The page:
Before yesterdayMatteo Malvica
6 October 2017 at 00:00
As a sixth assignment of the 32-bit Securitytube Linux Assembly Expert, I had to create three different polymorphic version of shellcodes taken from ShellStorm. Here is my selection: Linux x86 execve(“/bin/sh”) - 28 bytes. Linux x86 iptables flush - 43 bytes. Linux x86 ASLR deactivation - 83 bytes. Polymorphism means that we can mutate shellcode, so while keeping the same functionality the signature is different.
10 October 2017 at 00:00
As as a seventh and last assignment of the 32-bit Securitytube Linux Assembly Expert, I have been tasked to create a custom shellcode crypter. The idea behind a crypter, is to encode the shellcode beforehand and decode it at runtime. This process will make the shellcode looks like random values, and thus aiming to bypass AV and IDS detection. When it comes to cryptography, it is a well-known wise approach to not try to reinvent the wheel and instead use what is available and well tested: this is done to prevent any new weakness or bug to be introduced in a a freshly written crypto-algorithm.
16 November 2018 at 00:00
Something that once was done with heavy and expensive serial cables, can now be achieved in a matter of seconds through virtual machines. I am of course speaking about kernel debugging, what else? Recently I have been following the exceptionally great Intermediate x86 training lead by Xeno Kovah where, in order to keep up with the labs, I had to setup a WinXP-to-WinXP kernel debugging setup. So after a few moments of bewilderment I reached a full working environment with the following steps.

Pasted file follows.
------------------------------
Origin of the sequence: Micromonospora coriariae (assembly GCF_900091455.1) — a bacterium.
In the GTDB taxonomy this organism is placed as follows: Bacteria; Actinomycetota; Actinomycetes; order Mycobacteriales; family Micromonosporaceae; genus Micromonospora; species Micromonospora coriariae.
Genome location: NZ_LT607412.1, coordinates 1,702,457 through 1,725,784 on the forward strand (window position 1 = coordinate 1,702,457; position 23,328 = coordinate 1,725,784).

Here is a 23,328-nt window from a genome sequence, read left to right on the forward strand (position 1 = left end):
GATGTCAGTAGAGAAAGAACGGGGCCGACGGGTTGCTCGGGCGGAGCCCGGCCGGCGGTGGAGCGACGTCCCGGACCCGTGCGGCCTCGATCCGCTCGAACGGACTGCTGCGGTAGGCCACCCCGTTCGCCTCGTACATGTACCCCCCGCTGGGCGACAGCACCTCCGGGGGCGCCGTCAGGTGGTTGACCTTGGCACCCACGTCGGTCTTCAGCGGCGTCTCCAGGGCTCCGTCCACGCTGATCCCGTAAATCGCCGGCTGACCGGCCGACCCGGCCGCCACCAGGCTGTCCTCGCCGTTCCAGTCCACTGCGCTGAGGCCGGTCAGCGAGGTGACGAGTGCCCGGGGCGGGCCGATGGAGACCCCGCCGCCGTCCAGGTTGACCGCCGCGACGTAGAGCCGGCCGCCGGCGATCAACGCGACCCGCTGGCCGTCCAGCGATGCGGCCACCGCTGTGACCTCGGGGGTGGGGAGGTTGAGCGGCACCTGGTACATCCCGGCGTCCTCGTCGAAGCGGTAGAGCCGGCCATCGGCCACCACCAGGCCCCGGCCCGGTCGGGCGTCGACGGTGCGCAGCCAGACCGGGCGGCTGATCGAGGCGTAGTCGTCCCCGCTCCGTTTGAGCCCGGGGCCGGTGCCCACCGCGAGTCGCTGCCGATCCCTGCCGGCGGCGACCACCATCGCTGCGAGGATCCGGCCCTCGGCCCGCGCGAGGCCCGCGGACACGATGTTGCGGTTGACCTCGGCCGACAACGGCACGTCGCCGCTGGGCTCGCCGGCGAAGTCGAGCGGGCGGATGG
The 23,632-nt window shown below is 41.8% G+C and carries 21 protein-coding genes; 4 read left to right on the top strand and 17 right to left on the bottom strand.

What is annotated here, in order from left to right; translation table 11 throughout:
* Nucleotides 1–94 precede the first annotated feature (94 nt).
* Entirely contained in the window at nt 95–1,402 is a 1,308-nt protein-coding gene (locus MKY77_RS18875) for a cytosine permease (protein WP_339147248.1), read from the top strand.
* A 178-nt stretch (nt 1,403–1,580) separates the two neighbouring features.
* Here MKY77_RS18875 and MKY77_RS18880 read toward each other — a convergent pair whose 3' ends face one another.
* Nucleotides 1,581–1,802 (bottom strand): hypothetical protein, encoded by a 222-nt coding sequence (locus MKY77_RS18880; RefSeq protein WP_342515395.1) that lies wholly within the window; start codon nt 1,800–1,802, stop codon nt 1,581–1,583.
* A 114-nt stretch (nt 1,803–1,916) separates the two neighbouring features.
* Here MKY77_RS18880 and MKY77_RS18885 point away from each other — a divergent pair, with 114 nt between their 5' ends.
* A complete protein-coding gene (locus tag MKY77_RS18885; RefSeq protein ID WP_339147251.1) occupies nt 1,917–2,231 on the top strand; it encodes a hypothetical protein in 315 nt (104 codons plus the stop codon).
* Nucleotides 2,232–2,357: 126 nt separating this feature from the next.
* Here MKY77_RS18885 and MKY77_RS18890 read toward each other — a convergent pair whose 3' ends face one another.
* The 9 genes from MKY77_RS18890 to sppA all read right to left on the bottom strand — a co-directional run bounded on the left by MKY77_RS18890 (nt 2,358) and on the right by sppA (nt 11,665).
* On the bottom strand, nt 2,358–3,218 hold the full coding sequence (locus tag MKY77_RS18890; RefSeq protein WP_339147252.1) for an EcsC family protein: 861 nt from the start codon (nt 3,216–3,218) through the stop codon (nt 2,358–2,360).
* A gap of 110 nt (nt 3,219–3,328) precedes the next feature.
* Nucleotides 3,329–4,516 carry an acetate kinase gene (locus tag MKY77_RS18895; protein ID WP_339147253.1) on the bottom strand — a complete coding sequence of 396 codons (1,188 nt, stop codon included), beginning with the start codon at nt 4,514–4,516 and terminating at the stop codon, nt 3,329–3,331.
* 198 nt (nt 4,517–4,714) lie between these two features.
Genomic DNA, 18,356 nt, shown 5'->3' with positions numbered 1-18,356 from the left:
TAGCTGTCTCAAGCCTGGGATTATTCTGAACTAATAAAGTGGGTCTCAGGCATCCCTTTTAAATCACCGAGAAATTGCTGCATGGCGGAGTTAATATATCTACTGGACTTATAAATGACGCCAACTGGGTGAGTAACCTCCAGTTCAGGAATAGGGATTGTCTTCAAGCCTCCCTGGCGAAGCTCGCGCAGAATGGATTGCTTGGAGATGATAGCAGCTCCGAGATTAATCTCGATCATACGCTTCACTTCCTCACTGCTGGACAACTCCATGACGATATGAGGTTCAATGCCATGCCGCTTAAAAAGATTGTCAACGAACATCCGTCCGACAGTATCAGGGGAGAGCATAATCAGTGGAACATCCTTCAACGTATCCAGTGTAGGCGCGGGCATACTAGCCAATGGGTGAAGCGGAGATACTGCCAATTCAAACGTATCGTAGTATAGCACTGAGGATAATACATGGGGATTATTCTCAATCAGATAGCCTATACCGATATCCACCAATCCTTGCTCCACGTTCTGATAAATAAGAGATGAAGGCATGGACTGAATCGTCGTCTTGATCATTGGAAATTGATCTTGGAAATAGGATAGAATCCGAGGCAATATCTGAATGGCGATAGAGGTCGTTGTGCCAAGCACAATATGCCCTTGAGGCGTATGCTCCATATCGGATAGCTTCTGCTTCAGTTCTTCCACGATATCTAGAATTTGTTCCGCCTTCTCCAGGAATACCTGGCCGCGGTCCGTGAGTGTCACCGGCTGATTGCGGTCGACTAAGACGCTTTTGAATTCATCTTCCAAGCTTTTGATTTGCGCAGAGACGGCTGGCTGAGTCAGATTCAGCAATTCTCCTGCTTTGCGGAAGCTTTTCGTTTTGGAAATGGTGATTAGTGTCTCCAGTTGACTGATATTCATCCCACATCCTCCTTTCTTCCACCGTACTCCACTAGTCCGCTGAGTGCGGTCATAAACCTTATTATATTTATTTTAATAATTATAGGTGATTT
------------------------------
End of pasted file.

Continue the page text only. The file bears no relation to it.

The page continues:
2 December 2018 at 00:00
I was about to finish the Intermediate x86 class from OpenSecTraining, when I thought was worthwhile porting to Linux this interesting exercise about software breakpoints. Whenever we send a software breakpoint on GDB or any other debugger, the debugger swaps the first instruction byte with the double C (0xCC) instruction and keeps track of each and every breakpoint/replaced-instruction via the breakpoint table and thus, leaving the code section of the executable altered.
5 December 2018 at 00:00
Hot on the heels of the latest post, I have decided to port to linux another lab example from Intermediate x86 class. This time I will talk about the RedPill paper by Joanna Rutkowska. This test is expected to work on single-core CPUs only The main purpose of this test code is to call the SIDT instruction and save its return value inside an array: this value will tell us whether we are running it inside a vm or not.
21 January 2019 at 00:00
As I am spending slices of my time refreshing some Malware Analysis theory, I thought was valuable (at least to my future amnesiac self) writing down a simple ‘custom base64 alphabet translator.’ This can/should be extended to support CLI/WebApp i ntegration. So, here is the skeleton: UPDATE: added interactive mode below and also found this great tool which is already doing what I aimed for and much more. import string import base64 # custom encoding function def EncodeCustomBase64(stringToBeEncoded,custom_b64): standard_b64 = 'ABCDEFGHIJKLMNOPQRSTUVWXYZabcdefghijklmnopqrstuvwxyz0123456789+/=' encoded = base64.
25 March 2019 at 00:00